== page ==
'No need to be ashamed': Summit promotes awareness

Writer, artist and advocate Chanel Miller shares her story in assembly during first Sexual Violence Awareness event. 

April 12, 2024
Chanel Miller speaking in assembly

“You may think that sexual assault has nothing to do with you, or you have not encountered it in your own life,” Chanel Miller told students and faculty in the Assembly Hall. “But I promise you there are people in your life…who are trying to gauge who they can trust. The more you educate yourself…the more you’re signaling to people that here’s someone who is ready to receive a story like this.”

Miller is the author of Know My Name, a critically acclaimed memoir about her experience being sexually assaulted on the campus of Stanford University in 2015 and the trial that followed of her attacker, Brock Turner. The student group Exonians Against Sexual Assault invited her to speak at a campus-wide assembly as well as at Exeter’s first Sexual Violence Awareness Summit, a daylong event attended by around a hundred student and adult representatives from eight schools.

In the assembly, EASA co-heads Gigi Lannon ’24, Nupur Malhotra ’24 and Stacy Chen ’24 introduced Miller and asked her questions about her experience and her work.

“How do you so confidently and comfortably write about subjects that are traditionally taboo and shameful?” Lannon asked.

“There’s no need to be ashamed,” Miller said. “If anything, we as a society should feel ashamed that often we are ill equipped to properly handle and receive the stories that survivors are brave enough to tell.”

Though Turner was found guilty of the assault on Miller, which carried a maximum 14-year sentence, he was sentenced in 2016 to only six months in county jail, eventually serving just three months. Miller’s 7,000-word victim impact statement, which she wrote under the pseudonym “Emily Doe,” went viral when it was published on Buzzfeed after the trial. Viewed online by more than 11 million people, it was subsequently read aloud on CNN and from the floor of the House of Representatives, bringing international attention to the issue of sexual assault even before the start of the #MeToo movement.

In 2018, the judge in Turner’s case was recalled amid criticism for the light sentencing, and California subsequently passed a law requiring minimum sentences in sexual assault cases. After remaining anonymous for several years after the trial, Miller came forward to reveal her identity and published her memoir in 2019. “I got to give nuance and texture to my grief, and turn ordinary bad feelings into something very rich,” Miller told the assembly audience.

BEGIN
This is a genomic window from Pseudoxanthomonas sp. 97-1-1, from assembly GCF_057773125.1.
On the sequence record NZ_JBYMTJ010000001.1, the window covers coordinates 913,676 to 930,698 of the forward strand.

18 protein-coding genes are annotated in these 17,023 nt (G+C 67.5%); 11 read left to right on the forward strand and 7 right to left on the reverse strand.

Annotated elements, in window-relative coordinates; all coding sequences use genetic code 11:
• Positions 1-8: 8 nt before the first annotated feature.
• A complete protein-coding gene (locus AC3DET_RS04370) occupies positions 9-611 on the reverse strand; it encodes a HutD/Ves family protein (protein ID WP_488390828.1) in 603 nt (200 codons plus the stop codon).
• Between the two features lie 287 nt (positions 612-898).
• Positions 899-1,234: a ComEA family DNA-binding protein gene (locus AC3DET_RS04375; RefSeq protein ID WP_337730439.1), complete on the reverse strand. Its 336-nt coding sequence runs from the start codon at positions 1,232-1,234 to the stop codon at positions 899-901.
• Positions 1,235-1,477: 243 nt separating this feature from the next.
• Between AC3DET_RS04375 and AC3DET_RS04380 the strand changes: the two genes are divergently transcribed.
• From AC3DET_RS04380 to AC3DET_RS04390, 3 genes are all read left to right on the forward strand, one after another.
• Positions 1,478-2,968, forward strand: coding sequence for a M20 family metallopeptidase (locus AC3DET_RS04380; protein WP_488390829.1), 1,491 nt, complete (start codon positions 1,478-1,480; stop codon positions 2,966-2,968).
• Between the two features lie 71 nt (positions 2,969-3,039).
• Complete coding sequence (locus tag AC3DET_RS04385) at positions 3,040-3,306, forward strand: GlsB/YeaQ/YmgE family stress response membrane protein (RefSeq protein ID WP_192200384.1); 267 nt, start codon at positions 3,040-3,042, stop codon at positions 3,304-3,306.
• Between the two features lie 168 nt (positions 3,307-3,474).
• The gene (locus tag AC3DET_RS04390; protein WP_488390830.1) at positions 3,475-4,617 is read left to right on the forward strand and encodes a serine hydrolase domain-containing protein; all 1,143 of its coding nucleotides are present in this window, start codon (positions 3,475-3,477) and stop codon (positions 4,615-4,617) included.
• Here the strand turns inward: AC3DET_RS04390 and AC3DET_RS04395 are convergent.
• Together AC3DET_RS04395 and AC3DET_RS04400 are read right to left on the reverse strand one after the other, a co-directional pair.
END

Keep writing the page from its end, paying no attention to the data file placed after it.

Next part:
Know My Name became a New York Times bestseller, won a National Book Critics Circle Award and was named a best book of the year by Time, the Washington Post, the Chicago Tribune, NPR, and People, among others. In 2020, Miller debuted her first art exhibition, “I was, I am, I will be,” in the Wilbur Gallery of the Asian Art Museum in San Francisco.

Miller was the headliner of the summit, but a host of speakers tackled a variety of topics related to sexual violence awareness. The first of its kind, the summit welcomed participants of “all ages, races, genders, sexual orientations and identities who are committed to supporting the understanding of the impact of sexual violence on school culture and willing to engage in creating positive change in their own school community.” In addition to Miller’s assembly talk, Exonians joined attendees from Choate Rosemary Hall, Deerfield Academy, The Hotchkiss School, The Lawrenceville School, Northfield Mount Hermon, Phillips Academy Andover and St. Paul's School for an array of events held in the David E. and Stacey L. Goel Center for Theater and Dance.

Included in the program’s lineup were Kenyora Parham, chief executive officer of End Rape On Campus, and Shamus Khan, a Princeton University professor and researcher who in 2020 co-wrote with Jennifer Hirsch Sexual Citizens: A Landmark Study of Sex, Power and Assault on Campus. Parham and Khan led a thought-provoking conversation exploring the critical role of intersectionality in shaping the national discourse on and experiences of sexual violence within campus communities.

Mike Domitrz, founder of The Center for Respect, closed the summit by helping attendees summarize what was learned and discover specific skills to make safer and more respectful choices in moments involving sexual decision-making, including intervening for others.